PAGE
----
While Ellie is the archetypical ‘annoying young child’ (although allegedly based partially on King’s own daughter… Sorry, Steve) in her screeching and precocious questioning, Gage is all blue eyes, blond hair and giggles, saved from being squished into Gage-jam (or child chutney, if you will) by a hurtling truck in the first ten minutes by none other than HERMAN MUNSTER. Yes, I know, awesome.

Jud takes the family to the Pet Semetary, as you do, and assures little Ellie Creed that it is not a scary place (Psssh, behave!) and merely a place where the dead can still speak, by way of their gravestones. This sentiment is reiterated by the ghost of Victor Pascow, a victim of a road traffic accident, who ominously informs Louis “This is the place where the dead talk, do not, however much you feel you have to, go on to the place where the dead talk”.

Pet Semetary does indeed contain an Indian burial ground, a now derided horror trope, but given that this film was made before ‘Indian burial ground’ became a cliche, it can be excused for this. Likewise the threatening music when Louis first spots the path leading to the cemetery. When watching the film, it is alarmingly easy to forget how we now make fun of these conventions and remember how damn scary they can be.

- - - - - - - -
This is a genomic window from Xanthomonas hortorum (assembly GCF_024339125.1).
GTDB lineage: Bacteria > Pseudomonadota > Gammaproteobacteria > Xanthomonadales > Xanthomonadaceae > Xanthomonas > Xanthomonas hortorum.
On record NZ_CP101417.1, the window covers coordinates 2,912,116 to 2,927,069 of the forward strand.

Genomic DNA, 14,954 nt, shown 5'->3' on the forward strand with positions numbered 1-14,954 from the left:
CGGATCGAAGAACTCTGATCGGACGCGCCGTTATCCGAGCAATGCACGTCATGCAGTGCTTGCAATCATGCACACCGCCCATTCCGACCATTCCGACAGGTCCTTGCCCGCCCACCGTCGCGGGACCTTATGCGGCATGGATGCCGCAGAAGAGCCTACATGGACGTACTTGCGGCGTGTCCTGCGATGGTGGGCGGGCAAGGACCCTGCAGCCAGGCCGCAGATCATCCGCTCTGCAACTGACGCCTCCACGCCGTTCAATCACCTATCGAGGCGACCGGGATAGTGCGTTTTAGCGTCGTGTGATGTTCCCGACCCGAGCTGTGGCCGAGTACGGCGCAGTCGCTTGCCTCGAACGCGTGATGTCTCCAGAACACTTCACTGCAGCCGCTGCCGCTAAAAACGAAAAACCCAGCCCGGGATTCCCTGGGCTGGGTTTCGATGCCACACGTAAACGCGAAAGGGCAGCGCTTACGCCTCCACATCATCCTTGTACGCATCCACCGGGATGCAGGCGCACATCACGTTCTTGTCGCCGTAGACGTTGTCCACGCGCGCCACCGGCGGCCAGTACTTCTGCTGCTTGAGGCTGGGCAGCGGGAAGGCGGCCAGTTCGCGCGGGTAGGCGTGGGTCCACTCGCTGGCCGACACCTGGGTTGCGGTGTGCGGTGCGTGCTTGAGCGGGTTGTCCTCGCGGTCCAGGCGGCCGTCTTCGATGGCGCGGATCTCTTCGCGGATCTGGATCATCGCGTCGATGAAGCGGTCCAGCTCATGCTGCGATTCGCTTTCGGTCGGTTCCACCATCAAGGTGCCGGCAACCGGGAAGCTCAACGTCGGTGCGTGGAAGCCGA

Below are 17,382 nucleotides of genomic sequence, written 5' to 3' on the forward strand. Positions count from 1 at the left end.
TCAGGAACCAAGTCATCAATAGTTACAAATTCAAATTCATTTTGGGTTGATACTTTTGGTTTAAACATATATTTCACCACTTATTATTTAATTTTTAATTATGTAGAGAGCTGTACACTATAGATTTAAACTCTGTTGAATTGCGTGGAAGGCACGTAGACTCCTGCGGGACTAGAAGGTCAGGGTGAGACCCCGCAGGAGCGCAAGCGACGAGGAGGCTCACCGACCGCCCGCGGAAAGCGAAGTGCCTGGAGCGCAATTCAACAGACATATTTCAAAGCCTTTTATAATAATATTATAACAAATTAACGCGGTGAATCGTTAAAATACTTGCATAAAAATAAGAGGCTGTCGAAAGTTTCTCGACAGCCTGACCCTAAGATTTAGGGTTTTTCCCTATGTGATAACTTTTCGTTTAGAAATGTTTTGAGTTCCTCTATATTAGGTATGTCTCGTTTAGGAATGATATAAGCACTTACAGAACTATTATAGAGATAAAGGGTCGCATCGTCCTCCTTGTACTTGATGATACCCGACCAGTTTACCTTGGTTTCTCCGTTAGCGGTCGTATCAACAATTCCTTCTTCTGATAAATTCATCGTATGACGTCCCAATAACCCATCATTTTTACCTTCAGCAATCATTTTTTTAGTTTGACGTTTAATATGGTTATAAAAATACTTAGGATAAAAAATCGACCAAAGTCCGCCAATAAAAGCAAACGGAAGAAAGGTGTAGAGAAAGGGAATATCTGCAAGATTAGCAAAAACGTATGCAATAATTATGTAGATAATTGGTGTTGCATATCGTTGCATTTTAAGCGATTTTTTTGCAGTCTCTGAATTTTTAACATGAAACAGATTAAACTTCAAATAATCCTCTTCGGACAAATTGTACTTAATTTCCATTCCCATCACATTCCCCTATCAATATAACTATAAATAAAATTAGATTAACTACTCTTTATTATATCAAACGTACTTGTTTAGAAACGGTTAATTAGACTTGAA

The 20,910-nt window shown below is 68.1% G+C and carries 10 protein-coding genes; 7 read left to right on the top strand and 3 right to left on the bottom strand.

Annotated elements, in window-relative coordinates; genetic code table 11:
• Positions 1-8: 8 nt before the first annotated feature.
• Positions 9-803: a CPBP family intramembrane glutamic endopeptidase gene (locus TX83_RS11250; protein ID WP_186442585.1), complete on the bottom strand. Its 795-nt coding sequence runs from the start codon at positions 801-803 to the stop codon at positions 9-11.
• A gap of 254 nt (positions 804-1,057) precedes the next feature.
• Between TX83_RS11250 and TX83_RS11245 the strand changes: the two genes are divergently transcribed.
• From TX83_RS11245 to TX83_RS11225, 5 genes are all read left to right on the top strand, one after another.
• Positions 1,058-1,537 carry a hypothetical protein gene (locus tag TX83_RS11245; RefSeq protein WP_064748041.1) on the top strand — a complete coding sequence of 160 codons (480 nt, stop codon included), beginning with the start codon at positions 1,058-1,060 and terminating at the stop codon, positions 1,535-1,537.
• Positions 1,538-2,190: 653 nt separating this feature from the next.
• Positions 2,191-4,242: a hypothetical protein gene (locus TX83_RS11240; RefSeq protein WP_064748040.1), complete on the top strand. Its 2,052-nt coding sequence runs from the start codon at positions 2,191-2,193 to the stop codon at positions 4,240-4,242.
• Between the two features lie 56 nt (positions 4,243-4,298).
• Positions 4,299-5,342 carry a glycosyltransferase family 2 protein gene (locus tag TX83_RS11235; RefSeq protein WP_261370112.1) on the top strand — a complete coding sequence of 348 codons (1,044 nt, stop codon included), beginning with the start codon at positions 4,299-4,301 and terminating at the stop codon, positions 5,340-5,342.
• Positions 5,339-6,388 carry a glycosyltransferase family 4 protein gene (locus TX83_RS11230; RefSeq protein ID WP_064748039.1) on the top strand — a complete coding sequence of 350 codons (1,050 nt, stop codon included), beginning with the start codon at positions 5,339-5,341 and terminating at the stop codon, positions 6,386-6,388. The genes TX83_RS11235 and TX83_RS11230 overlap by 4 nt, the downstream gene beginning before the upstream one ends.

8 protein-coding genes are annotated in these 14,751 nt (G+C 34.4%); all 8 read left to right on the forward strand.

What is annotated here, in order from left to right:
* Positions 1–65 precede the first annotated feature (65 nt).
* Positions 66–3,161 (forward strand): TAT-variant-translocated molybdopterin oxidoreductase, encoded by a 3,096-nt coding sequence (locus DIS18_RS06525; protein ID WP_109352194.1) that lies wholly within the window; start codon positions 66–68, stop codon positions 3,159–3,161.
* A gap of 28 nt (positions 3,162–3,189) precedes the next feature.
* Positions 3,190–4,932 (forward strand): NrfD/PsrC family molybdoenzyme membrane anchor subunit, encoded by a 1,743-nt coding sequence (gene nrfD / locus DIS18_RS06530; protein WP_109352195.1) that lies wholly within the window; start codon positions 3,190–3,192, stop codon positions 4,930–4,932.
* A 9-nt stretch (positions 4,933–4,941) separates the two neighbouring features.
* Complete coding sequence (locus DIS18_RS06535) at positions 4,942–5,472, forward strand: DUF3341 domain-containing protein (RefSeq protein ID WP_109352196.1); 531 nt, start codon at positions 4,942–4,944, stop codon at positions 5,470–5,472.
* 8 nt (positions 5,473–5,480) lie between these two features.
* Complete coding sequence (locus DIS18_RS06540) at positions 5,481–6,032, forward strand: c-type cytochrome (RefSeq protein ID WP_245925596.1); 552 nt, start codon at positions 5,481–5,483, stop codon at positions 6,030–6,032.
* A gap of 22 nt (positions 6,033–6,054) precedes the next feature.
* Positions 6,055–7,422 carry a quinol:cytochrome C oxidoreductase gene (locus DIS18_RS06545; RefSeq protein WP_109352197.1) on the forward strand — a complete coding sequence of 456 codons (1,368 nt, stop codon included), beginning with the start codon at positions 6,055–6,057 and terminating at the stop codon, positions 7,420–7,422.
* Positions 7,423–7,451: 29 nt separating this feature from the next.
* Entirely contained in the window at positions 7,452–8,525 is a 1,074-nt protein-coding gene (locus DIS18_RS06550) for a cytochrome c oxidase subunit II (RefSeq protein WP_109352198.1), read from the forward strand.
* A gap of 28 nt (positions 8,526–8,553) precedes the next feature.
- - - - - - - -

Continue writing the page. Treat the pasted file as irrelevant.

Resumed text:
For me, the piece de resistance of terror in this film is the presence of  Rachel’s sister Zelda, whose body is twisted and ravaged by spinal meningitis. The parts where Zelda appears, dying, dead or as an apparition are truly terrifying. The noises, voice and creeping terror of these scenes fuel nightmares for weeks, if not months. You know that feeling when you are sitting in a dark room by yourself, something moves out the corner of your eye and you really, realllllly don’t want to look at it? That.

Apparently a great deal of the story is based on real events from Stephen King’s life, and as is typical of Stephen King tales, the heart of the horror is rooted in the plausible. Interview’s with King detail the time he caught his toddler son just before he was made into brat splat (sorry… kiddie custard?) by a truck when he too lived near a busy highway. Also, Ellie’s rant about the possibility of her beloved cat Church being killed in the road is taken verbatim from a similar conversation King had with his daughter.

A Father finds a way to resurrect his daughters much loved cat and spare his little girl’s heartache. As sceptical as Louis is that it will actually work, wouldn’t you toy with the idea of doing the same? However the overarching message of the film is if a man who is wearing his brain sans it’s skull cover tells you not to do something, do try to take his plea on board!

We’ll be screening Stephen King’s Pet Semetary on 16th November at the Rio Cinema – Tickets available here